Also, look into the Poly-Pad which I have featured on the “Things I Love” page. This economical shoulder sponge has extra curves than competitors pads and is one of my favorites. When I moved to Oregon 9 years ago I purchased a Poly-Pad in each size and it really helped me individually fit all of my students.
* Click HERE to read why “chinrest” is a misnomer.
WANT TO WIN A COLLECTION OF POLY-PADS?
It’s easy - Click HERE to enter.
Join the conversation-
How do you help your student keep their shoulders relaxed when they play the violin?
Head on over to the FREEBIES page here on Music for Young Violinists to download these sweet coloring pages that playfully illustrate a duet, trio and quartet. Coloring sheets are fantastic for keeping in your studio and at group classes for your youngest musicians when they need a break.
The FREEBIES page is always rotating in new material so please check back often.
Ms. Heather BEFORE:
STUDENT: “I have an audition in 1 week and I have to sight read for the first time ever.”
OLD ME: (trying to stay calm) “OK, let’s see what I can do to help” meanwhile I scramble to find appropriate supplemental music on my shelf to practice this new skill, think of how to break down sight reading into layered steps for a young student to grasp in a 30 minute lesson and am in frustration wondering why I did not know about the audition until today!?!?!?!
Ms. Heather NOW:
It helps to live in an area for a few years and learn the rhythms of local auditions. Now I have my students tell me months (and sometimes 1 year) ahead of their audition plans and they must print out 2 copies of the audition requirements: 1 for me to keep on file and 1 for them to have in their folder.
STUDENT: “My audition is in 3 months and I have printed out the requirements for you to look at”
NEW ME: “Fantastic, this is going to be a great experience and I love teaching how to sight read! It can seem scary to have to play the unknown for your first time in front of judges but when you know the process for how to prepare in your head you will have a successful & empowering experience. Also be sure to sign-up for the *mock auditions we are hosting next week so you can practice your audition.” and I pull out my new and nifty sight reading packet and we get to work.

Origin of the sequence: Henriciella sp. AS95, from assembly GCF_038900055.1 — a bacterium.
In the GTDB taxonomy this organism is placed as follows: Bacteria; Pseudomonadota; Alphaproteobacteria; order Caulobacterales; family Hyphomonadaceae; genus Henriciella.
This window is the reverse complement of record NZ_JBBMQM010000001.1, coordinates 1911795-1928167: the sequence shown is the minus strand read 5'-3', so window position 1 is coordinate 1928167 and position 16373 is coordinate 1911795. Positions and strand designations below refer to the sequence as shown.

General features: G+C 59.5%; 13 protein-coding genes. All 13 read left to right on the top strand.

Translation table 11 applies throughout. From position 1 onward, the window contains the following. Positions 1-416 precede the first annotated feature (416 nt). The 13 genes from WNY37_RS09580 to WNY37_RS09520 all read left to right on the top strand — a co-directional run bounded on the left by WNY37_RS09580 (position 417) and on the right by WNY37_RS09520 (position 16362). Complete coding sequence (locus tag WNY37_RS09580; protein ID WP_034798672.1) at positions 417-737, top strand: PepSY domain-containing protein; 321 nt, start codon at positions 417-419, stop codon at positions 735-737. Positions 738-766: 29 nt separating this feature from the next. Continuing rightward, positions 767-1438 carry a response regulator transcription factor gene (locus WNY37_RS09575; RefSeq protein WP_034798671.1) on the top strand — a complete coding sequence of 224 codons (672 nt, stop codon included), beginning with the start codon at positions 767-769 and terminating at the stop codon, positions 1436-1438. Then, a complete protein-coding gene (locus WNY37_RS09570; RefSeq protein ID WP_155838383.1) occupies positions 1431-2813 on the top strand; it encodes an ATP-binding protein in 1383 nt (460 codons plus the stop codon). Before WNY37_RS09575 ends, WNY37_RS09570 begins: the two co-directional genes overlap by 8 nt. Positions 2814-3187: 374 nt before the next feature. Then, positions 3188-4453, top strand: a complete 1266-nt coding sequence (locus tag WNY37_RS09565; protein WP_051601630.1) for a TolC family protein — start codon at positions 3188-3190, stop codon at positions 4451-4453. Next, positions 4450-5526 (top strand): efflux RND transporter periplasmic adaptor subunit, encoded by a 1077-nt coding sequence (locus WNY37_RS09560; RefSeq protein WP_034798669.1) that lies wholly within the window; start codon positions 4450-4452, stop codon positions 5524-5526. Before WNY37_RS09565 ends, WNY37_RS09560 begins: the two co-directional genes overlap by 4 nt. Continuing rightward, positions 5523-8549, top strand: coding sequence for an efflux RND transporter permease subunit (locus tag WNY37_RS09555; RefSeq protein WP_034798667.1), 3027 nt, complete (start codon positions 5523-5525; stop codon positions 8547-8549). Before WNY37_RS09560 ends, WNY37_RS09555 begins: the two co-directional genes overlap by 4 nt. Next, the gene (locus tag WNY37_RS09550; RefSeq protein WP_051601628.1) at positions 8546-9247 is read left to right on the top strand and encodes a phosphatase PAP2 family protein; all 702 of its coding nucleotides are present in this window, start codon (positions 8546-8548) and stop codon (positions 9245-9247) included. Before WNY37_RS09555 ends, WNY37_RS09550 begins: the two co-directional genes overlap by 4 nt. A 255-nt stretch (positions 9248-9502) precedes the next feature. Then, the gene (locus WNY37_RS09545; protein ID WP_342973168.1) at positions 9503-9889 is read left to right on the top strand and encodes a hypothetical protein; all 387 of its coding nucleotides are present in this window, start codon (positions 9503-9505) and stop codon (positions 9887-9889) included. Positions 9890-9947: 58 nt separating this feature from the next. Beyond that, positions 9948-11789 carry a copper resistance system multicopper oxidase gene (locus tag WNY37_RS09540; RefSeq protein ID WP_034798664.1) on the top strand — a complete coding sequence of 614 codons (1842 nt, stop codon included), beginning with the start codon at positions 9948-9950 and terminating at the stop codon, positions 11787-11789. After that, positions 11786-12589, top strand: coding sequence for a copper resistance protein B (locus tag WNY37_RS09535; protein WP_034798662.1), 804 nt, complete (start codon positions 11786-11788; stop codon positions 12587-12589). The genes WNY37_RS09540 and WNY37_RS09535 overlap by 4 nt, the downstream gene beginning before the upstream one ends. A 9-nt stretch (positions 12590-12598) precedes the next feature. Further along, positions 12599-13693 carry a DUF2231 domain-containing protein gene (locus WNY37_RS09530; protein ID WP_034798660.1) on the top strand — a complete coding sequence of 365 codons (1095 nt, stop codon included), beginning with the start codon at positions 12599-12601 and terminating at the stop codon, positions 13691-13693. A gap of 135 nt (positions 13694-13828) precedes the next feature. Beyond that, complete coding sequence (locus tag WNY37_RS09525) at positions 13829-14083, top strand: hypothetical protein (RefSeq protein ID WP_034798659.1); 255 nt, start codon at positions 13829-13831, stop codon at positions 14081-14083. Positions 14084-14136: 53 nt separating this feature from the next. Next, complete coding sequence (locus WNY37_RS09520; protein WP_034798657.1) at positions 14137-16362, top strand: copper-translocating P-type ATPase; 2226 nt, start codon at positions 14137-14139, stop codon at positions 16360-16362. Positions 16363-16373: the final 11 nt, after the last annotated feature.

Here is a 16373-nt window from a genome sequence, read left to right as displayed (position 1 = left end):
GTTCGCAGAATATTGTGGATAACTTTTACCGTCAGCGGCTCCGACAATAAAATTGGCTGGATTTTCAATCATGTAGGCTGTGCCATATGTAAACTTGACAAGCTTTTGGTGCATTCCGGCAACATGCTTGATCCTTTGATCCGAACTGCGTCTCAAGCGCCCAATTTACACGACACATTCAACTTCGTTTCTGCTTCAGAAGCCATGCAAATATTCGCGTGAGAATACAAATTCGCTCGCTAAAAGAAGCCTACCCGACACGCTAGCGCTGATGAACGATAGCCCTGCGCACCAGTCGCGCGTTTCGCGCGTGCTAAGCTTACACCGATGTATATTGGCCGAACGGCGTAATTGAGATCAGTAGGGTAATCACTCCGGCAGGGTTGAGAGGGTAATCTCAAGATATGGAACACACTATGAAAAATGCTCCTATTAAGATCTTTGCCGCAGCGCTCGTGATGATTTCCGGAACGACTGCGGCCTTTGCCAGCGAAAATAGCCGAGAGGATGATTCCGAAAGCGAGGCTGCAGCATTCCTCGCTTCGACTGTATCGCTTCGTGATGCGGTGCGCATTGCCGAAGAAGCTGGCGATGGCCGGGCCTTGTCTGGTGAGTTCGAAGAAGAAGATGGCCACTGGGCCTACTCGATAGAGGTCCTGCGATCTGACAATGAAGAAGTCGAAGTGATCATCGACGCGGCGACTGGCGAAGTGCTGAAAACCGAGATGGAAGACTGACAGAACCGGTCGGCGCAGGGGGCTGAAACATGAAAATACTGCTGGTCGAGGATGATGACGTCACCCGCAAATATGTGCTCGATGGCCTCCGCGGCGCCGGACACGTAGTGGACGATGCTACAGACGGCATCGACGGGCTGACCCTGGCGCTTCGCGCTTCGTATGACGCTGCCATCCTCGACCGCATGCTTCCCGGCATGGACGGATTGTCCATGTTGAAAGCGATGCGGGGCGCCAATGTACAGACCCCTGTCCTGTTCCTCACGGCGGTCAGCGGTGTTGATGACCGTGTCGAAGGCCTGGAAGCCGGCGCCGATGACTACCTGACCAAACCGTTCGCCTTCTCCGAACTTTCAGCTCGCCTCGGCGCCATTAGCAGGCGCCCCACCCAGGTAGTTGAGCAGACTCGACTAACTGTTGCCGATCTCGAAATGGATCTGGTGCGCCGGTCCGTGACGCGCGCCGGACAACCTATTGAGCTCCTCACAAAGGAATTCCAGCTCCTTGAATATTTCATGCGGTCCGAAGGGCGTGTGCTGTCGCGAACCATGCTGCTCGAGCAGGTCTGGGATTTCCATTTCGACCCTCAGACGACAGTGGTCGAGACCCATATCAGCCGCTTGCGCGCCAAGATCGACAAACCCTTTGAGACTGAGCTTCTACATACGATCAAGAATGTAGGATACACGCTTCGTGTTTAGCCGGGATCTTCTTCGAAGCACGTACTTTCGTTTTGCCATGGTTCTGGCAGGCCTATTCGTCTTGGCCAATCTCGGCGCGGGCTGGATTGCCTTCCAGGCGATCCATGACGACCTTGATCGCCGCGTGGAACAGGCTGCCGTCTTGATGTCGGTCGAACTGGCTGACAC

Download a sample version for FREE HERE thru DECEMBER 2016
Can anyone relate to this experience? That was me in my early teaching years and I now love teaching sight reading. I break it down into these 5 steps:
#1 - Evaluate the key signature and touch the scale on your fingerboard. In lesson and at home actually play the scale out loud.
#2- Do a rhythmic analysis using Music Mind Games “Blue Jello” words (or whatever you use in your studio). In lesson and at home actually tap the rhythm on the music stand.
#3- Look at the shape of the melody: Scales or skips? Ascending or descending? Are there any accidentals? Bonus points for assessing dynamics, articulations and bowings at this step.
#4- Play/sing the first phrase in your head.
#5- Play on your violin.
At an actual audition the first 4 steps happen in about 30 seconds but in the lesson and home preparation this takes several minutes. Lastly, I tell my beginning students new to this process that if they forget all of the above steps then at least remember not to dive right into the sight reading - give it some mental time before actually playing on the instrument.
* IDEA: Collaborate with colleagues to offer your students a mock audition before your local youth orchestra audition. Last year I did this with some colleagues who also happen to be parents in my studio and it was a huge success. We contacted the local youth orchestra to learn how they conducted their auditions and did our best to imitate this including having an adjudicator to bring the students to the audition room. We also wrote comments for the students so they had some feedback and focus points.
How do you teach sight reading? Please share with this global group of music teachers in the comments below, we would love to learn from you!
This collection of music was so much fun to write and I am so happy to be able to share it with more musicians thru the Music for Young Violinists project. I have a special place in my heart to compose for beginning level violinists. I created these pieces for my studio so that each of my youngest students could have a special solo feature when we had our group recital performance of Boil Them Cabbage Down. Creating solos for specific musicians helped me customize parts that supported different techniques that would be beneficial to individual musicians. These techniques include using harmonics to loosen the left hand/arm with shifting and helping identify the middle of the string, sixteenth note rhythms to build tone and composing material in the familiar key of A Major to build confidence and success with newly developed reading skills. I hope you enjoy this joyful collection of music! Please let me know what your favorite solos are.
HOW TO USE THIS BOOK -
1- Assign individual solos to specific students for a group performance to showcase individual musicians.
2- As a reading book - the variations help build on existing skills and aural templates while teaching the musician slight changes in the music notation.
3- Special assignment for any student who has an affinity for fiddle music.